Flows of Water and Wildlife in KAZA

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The Okavango Delta is the largest inland delta in the world and is an important region for southern African wildlife and biodiversity, and also a major source of regional tourism. The headwaters of the basin and the majority of its water resources are located upstream in the Angolan highlands, which have historically remained undeveloped. Angola has recently expressed an interest in developing the rivers of the upstream basin to support the economic and health needs of Angola’s growing population. This master’s project focused on trying to predict how new infrastructure development might change surface water distribution throughout the region, and by extension, wildlife movement in this region. We developed a water balance model to show how changes in upstream storage and water diversions would alter flows and flood extent at a key downstream location where the Okavango flattens out and spills into its characteristic and seasonal floodplain. For the wildlife movement, we focused on elephant movement in Bwabwata National Park in Namibia. Our analysis is a first step in helping inform the development and conservation planning in the region.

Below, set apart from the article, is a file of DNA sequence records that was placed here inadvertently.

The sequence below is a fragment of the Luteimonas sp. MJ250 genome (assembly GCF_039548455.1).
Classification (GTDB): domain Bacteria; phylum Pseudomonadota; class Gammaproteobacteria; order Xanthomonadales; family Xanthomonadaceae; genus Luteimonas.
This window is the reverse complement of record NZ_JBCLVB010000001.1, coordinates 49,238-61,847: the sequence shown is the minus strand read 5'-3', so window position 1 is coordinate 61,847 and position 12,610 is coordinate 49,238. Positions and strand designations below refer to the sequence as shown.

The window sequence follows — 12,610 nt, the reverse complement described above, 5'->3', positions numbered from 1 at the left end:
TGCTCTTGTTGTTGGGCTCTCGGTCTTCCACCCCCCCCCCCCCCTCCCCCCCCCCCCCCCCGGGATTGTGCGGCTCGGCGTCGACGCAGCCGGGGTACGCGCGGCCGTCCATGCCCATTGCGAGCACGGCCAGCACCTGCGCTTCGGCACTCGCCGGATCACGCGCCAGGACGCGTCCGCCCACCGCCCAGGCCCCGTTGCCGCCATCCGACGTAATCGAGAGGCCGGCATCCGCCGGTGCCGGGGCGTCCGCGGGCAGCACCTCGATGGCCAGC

Morris, Jannette, Gabriella Garcia and Ga-on Lee (2020). Flows of Water and Wildlife in KAZA. Master's project, Duke University. Retrieved from https://hdl.handle.net/10161/20555.

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